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Design Issues for the Methane-Steam Reformer of a Chemically Recuperated Gas Turbine Cycle FREE

[+] Author Affiliations
Carlo Carcasci

University of Florence, Florence, Italy

Simon Harvey

Chalmers University of Technology, Goteborg, Sweden

Paper No. 98-GT-035, pp. V003T08A002; 8 pages
doi:10.1115/98-GT-035
From:
  • ASME 1998 International Gas Turbine and Aeroengine Congress and Exhibition
  • Volume 3: Coal, Biomass and Alternative Fuels; Combustion and Fuels; Oil and Gas Applications; Cycle Innovations
  • Stockholm, Sweden, June 2–5, 1998
  • Conference Sponsors: International Gas Turbine Institute
  • ISBN: 978-0-7918-7864-4
  • Copyright © 1998 by ASME

abstract

Significant research effort is currently centered on developing advanced gas turbine systems for electric power generation applications. A number of innovative gas turbine cycles have been proposed lately, including the Humid Air Turbine (HAT), and the Chemically Recuperated Gas Turbine (CRGT). The potential of the CRGT cycle lies in the ability to generate power with a high efficiency while achieving ultra-low NO emissions without the need for selective catalytic reduction of the exhaust gases. However, much of the work that has been published on such cycles is restricted to a discussion of the thermodynamic potential of the cycle, and little work has focussed on discussion of some of the specific design issues associated with such a cycle.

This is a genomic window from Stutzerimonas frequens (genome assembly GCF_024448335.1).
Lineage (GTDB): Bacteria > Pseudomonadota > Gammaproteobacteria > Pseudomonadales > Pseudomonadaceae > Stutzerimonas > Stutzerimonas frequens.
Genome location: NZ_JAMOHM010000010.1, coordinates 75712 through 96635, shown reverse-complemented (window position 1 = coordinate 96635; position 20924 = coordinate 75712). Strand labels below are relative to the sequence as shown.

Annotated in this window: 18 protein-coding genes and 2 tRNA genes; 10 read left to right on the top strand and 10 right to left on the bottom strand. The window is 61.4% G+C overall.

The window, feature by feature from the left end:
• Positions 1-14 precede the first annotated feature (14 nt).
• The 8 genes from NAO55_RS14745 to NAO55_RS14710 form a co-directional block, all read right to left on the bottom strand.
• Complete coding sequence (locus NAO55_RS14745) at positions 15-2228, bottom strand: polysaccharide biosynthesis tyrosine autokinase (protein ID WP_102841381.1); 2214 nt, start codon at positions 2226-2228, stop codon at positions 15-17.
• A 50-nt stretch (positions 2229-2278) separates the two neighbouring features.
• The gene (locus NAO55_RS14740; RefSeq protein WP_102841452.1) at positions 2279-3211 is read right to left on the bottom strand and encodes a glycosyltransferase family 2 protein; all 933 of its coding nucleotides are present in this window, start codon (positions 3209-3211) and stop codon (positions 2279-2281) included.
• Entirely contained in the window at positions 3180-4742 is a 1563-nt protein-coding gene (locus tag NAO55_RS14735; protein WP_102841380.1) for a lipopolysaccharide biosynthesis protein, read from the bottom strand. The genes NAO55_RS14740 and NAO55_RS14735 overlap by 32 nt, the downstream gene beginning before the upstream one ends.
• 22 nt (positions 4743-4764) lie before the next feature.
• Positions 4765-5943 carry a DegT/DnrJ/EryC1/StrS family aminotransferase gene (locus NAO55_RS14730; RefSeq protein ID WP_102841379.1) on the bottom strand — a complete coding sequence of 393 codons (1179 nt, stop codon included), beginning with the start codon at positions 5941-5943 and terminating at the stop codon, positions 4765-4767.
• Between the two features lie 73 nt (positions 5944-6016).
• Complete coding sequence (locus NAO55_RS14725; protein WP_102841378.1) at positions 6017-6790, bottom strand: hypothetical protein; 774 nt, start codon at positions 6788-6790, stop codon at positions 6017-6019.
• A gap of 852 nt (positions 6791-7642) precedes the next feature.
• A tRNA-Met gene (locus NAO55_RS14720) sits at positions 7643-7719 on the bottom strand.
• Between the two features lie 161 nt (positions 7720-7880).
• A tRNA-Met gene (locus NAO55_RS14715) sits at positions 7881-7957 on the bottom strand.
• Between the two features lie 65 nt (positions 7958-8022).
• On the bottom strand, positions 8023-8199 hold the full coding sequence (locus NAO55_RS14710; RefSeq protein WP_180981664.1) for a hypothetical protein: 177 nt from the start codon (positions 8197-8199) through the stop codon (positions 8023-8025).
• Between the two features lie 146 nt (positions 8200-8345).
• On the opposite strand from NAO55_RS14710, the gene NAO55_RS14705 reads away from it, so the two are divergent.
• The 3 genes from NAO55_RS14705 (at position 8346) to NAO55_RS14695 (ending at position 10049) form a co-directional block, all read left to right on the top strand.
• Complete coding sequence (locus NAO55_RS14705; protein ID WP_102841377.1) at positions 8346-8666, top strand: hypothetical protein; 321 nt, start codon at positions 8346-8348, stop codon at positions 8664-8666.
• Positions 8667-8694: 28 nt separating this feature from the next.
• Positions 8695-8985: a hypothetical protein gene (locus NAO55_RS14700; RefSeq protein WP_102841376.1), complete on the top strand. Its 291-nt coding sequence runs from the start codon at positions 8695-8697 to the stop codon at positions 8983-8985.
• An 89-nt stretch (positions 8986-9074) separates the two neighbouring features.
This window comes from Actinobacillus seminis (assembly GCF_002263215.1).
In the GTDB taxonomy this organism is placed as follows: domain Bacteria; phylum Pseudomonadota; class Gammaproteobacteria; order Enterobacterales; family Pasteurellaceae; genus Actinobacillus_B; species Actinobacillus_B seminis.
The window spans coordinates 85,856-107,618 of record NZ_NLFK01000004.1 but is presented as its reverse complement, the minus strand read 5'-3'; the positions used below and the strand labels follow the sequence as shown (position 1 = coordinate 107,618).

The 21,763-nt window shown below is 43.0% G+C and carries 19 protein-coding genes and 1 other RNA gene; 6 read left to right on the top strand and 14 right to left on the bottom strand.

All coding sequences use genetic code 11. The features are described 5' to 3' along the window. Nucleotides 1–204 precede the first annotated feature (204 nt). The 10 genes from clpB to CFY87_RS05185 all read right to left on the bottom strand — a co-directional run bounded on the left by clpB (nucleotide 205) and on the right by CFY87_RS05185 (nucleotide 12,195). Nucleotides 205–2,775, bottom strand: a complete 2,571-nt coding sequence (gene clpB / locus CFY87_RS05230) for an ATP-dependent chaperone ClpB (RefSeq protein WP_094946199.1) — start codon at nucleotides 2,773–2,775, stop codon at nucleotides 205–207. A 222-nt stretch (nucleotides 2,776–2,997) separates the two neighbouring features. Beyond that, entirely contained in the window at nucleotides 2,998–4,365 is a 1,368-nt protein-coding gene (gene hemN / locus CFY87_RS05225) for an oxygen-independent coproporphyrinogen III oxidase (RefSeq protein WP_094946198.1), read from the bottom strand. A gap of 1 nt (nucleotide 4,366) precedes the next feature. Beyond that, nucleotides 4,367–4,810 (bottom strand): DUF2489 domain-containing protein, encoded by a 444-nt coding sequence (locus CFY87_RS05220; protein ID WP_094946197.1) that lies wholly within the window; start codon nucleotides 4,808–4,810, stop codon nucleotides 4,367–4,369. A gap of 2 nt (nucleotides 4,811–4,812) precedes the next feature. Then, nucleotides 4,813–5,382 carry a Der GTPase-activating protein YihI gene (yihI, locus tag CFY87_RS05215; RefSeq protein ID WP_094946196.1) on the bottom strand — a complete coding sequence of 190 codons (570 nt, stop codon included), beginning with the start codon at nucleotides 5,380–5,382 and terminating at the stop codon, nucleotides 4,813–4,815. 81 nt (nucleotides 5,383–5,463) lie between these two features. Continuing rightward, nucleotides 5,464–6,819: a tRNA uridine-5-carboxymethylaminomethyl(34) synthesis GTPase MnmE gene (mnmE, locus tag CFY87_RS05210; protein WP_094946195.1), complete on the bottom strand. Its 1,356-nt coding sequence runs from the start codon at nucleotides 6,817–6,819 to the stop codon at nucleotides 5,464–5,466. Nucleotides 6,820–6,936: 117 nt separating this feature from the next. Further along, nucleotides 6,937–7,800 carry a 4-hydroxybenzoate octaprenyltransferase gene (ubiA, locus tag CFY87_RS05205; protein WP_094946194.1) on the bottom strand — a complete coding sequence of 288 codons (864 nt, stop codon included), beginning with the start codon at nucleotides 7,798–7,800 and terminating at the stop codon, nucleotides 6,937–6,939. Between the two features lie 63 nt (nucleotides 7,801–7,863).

More specifically, design of the chemical recuperation heat recovery device involves a complex design trade-off in order to achieve a design with acceptable hot and cold-side pressure drops and acceptable overall dimensions.

The design of such a heat recovery device is more complex than that of a traditional heat recovery steam generator (HRSG), since the methane steam reformer must not only allow sufficient heat transfer to occur, but also allow a sufficient cold side residence time, so that the methane steam reforming reactions can come close to equilibrium, ensuring maximal methane conversion. In this work, the authors present a code capable of performing the design of a methane steam reformer heat recovery device based on a heat exchanger geometry similar to that of a traditional HRSG. The purpose of the paper is to discuss the key parameters relevant to the design of a CRGT MSR reactor, and how these parameters interact with the rest of the cycle. Various design options are discussed, and the results of a parametric analysis are presented, leading to the identification of several suitable geometries.

Copyright © 1998 by ASME
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